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Midtbyens Naturbørnehus (The City Centers Nature House for Children), Sønderborg, Denmark by ZENI arkitekter a/s

Project name:
Midtbyens Naturbørnehus (The City Centers Nature House for Children)
Architecture firm:
ZENI arkitekter a/s (design responsible), ERIK arkitekter (project design)
Møllegade 54, 6400 Sønderborg, Denmark
ZENI arkitekter a/s
Principal architect:
Jakob Gram
Design team:
Torben Engsig Svan Sørensen, Jakob Gram, Claus Bender Nielsen
Rambøll A/S (engineer)
Interior design:
ZENI arkitekter a/s
Built area:
1350 m²
Site area:
5800 m²
Design year:
Completion year:
Civil engineer:
Structural engineer:
Environmental & MEP:
TT+ Landskabsarkitekter ApS
Tools used:
SIB Byggeri A/S (contractor)
Brick, thermowood, plywood, rubber flooring (main, visible materials)
25.500.000,- DKR / 3.400.000 EUR (building cost)
Sønderborg Municipality
Kindergarten, Daycare Center

In recent years, there has been a tendency in Denmark, to concentrate daycare facilities in fewer and larger daycare centers. This is obviously done to be mor efficient, but also to be able to offer a wider range of facilities, that a normal sized daycare center wouldn’t be able to support on its own.

In Sønderborg, in the southern part of Denmark, the municipality, from exactly these reasons, decided to close three existing daycare centers, that were located in the same part of the city, and instead build a new, large daycare center.

The new daycare center should be able to house up to 130 children from the age of 2 to 6 years, and even though it was located in an urban setting, it should have a strong nature theme, and encourage the children to experience and explore nature.

To design the new daycare center, they hired ZENI arkitekter, a local architect’s studio. Through a series of meetings and workshop with representatives from the three existing daycare centers and the municipality, the program and ambitions were established, to create a strong, common offset for the design process.

The main challenge was to break the large scale daycare center down into smaller, more relatable units, were the individual child could feel at home and safe. It was also important to create some inviting and varied common areas, were you could potentially assemble alle 130 children, but that would also would be attractive for smaller groups.

The plot, were the daycare center should be erected, is rather small, so it was decided from the start, that the building should have two floors, to reduce the footprint. This, however, gave some additional challenges in regards to create a strong correlation between the different areas of the daycare center.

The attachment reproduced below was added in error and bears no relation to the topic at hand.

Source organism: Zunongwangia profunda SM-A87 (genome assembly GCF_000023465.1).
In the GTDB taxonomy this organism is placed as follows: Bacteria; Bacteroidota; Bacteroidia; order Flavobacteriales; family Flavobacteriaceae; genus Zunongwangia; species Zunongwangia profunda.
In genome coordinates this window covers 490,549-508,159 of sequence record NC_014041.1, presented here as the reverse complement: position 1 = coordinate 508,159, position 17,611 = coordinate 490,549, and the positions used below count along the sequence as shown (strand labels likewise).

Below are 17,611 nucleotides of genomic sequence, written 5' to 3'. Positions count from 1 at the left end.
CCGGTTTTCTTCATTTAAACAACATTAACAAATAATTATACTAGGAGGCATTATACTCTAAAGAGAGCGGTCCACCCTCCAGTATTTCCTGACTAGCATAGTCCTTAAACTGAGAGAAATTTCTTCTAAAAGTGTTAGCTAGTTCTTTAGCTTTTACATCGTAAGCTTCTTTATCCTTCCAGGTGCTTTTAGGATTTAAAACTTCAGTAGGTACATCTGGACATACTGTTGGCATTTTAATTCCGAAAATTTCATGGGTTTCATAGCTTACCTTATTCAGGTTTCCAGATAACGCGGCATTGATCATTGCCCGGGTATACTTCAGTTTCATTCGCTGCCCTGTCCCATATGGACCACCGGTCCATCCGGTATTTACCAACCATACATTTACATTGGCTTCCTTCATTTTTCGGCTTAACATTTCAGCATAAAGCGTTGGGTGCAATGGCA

The solution was to divide the building into 7, juxtaposed sections, that were mutually offset, and each given a saddle roof, to give them their own, distinct identity. To further emphasize the difference between the sections they are either clad with bricks or wood, on the exterior facades.

The two outer sections, on both sides, house the group rooms, and the connected toilet and wardrobe facilities. There are four group rooms on both floors, with up to 17 children per group. The youngest children are placed on the ground floor, and the older children on the upper floor. The tree middle sections contain the common facilities as well as office meeting- and breakrooms for the staff. The common facilities consist of a large common area, with a semi-professional kitchen, as well as a creative maker space and a “motor skill room”.

The common areas are all with double height, as to have a strong connection to both floors. The large common room is strewn with small nooks and crannies, some shaped as small, saddle roofed houses, to create more intimate, comfy spaces within the large room. The internal walls are all clad with plywood, and together with the integrated, decorative artwork, the nature theme is clearly visible in the building. A different group of children each day takes the bus to a nature area outside the city, and often bring back different artefacts, that are used to creatively, further decorate the daycare center. The new daycare center was awarded the title of “Best new building, 2022”, at Sønderborg Municipality’s annual Appreciation of Beautiful Building Culture.

What was the brief?

To build af contemporary daycare center for up to 130 children.

What were the key challenges?

To break the large scale down into smaller, more relatable units, with their own, recognizable identities

What were the solutions?

To compose the building with juxtaposed saddle roofed units, mutually offset, and with different facade cladding.

By Naser Nader Ibrahim

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